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Strengthen the Evidence for Maternal and Child Health Programs

Search Results: MCHLine

Items in this list may be obtained from the sources cited. Contact information reflects the most current data about the source that has been provided to the MCH Digital Library.


Displaying records 1 through 4 (4 total).

National Scientific Council on the Developing Child . 2020. Connecting the brain to the rest of the body: Early childhood development and lifelong health are deeply intertwined. Cambridge, MA: Center on the Developing Child at Harvard University, 2 items. (Working paper no. 15; In brief)

Annotation: These resources discuss the interaction of biological systems in the body, effects of excessive and persistent adversity early in life, the sensitivity of the brain's developing circuits, effects of early, frequent activation of the immune system, effects of the combination of stress and inflammation, and implications for policy and practice.

Contact: Center on the Developing Child at Harvard University, 50 Church Street, Fourth Floor, Cambridge, MA 02138, Telephone: (617) 496-0578 E-mail: developingchild@harvard.edu Web Site: http://www.developingchild.harvard.edu Available from the website.

Keywords: Adverse effects, Biological sciences, Public policies, Young children

Smuts AB. 2005. Science in the service of children, 1893-1935. New Haven, CT: Yale University Press, 381 pp.

Annotation: This book explores the history of the founding and progress of the field of child development from the late 1800s up to World War II. Topics in part one of the book, encompassing 1893-1910, include the rise of social research, feminism, the child study movement, scientific child rearing, parent education, social welfare reform and reform-minded scientsts. Part two provides an overview of the creation of models from 1910-1921. Contents include the establishment of the Children's Bureau, research perspectives from juvenile delinquency to child guidance, and a case study of the methods used in the Iowa Child Welfare Research Station to grow better crops, better pigs, and better children. The third section reviews breakthroughs during the period from 1922 to 1940. It discusses the "Children's Decade" of the 1920s, child development research and preventive politics, a case study of the Yale Clinic, activities of the Child Guidance Movement and its transformation to child psychiatry, and the continued activities of the Children's Bureau.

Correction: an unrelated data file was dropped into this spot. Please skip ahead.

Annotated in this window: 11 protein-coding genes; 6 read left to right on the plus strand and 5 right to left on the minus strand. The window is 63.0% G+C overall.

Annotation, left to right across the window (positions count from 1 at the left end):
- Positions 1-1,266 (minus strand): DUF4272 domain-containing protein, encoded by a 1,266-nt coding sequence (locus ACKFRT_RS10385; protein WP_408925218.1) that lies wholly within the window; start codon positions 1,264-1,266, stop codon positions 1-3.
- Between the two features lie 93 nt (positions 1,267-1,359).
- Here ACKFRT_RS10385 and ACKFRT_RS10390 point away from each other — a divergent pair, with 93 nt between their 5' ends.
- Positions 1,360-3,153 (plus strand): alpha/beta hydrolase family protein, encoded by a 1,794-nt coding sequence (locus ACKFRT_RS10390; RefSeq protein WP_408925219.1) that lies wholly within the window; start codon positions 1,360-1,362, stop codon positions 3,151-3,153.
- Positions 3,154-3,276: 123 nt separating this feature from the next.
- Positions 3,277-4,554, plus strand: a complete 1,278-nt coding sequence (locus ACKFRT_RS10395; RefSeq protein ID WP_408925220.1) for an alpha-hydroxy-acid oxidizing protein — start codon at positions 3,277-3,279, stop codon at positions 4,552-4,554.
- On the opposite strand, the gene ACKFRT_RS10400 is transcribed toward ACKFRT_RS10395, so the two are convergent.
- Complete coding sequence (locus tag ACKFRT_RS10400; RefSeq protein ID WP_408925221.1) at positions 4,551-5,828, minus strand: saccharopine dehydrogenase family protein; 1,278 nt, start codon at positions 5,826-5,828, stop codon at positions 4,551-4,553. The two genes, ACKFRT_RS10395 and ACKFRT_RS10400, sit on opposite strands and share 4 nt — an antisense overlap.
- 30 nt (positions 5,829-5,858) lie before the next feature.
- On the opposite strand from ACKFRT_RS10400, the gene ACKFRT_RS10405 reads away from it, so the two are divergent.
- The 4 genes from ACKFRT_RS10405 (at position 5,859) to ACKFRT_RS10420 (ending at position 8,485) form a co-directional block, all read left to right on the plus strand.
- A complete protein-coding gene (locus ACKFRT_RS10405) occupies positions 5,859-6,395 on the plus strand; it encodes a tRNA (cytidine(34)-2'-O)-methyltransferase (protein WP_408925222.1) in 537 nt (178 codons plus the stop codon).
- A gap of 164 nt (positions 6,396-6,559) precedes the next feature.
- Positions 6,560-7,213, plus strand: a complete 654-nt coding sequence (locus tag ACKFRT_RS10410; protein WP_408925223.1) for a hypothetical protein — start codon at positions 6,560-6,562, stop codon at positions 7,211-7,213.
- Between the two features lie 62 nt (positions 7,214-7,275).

Contact: Yale University Press, P.O. Box 209040, New Haven, CT 06520-9040, Telephone: (203) 432-0960 Fax: (203) 432-0948 Web Site: http://yalepress.yale.edu/yupbooks/home.asp $32.00 for paperback, plus shipping and handling. Document Number: ISBN 9780300144352.

Keywords: Behavioral sciences, Biological sciences, Child development, Child health, Child health programs, Child rearing, Children, Children's Bureau, Federal agencies, History, Mother child relations, Mothers, Parent education, Pediatrics, Social sciences, United States

National Institute of Child Health and Human Development. 2001. Developmental biology: Understanding normal and abnormal development. Bethesda, MD: National Institute of Child Health and Human Development, 13 pp. (From cells to selves)

Annotation: This document refines the goals and objectives of a strategic plan to understand the basic biological science necessary to understand early development in utero and through the time when many organ systems form. Chapter sections includes the strategic planning process, an outline of the scientific goals of the strategic plan, the importance of research technologies and resources, and the need for integrated training and education. The appendix includes a roster of working group advisors.

Contact: Eunice Kennedy Shriver National Institute of Child Health and Human Development, P.O. Box 3006, Rockville, MD 20847, Telephone: (800) 370-2943 Secondary Telephone: (888) 320-6942 Fax: (866) 760-5947 Web Site: https://www.nichd.nih.gov/Pages/index.aspx Available from the website.

Keywords: Biological sciences, Congenital abnormalities, Fetal development, Research, Strategic plans

U.S. Department of Health and Human Services, Public Health Service, National Institutes of Health, National Library of Medicine. 1994-. NLM classification. Bethesda, MD: National Library of Medicine, irregular.

Annotation: This classification scheme provides a shelf arrangement for materials in the field of medicine and its related sciences at the National Library of Medicine.

Contact: U.S. Government Publishing Office, 732 North Capitol Street, N.W., Washington, DC 20401, Telephone: (202) 512-1800 Secondary Telephone: (866) 512-1800 Fax: (202) 512-2104 E-mail: contactcenter@gpo.gov Web Site: http://www.gpo.gov Document Number: ISBN 0-16--45397-6 .

Keywords: Behavioral sciences, Biological sciences, Classification, Medical reference books, Medicine

   

This project is supported by the Health Resources and Services Administration (HRSA) of the U.S. Department of Health and Human Services (HHS) under grant number U02MC31613, MCH Advanced Education Policy, $3.5 M. This information or content and conclusions are those of the author and should not be construed as the official position or policy of, nor should any endorsements be inferred by HRSA, HHS or the U.S. Government.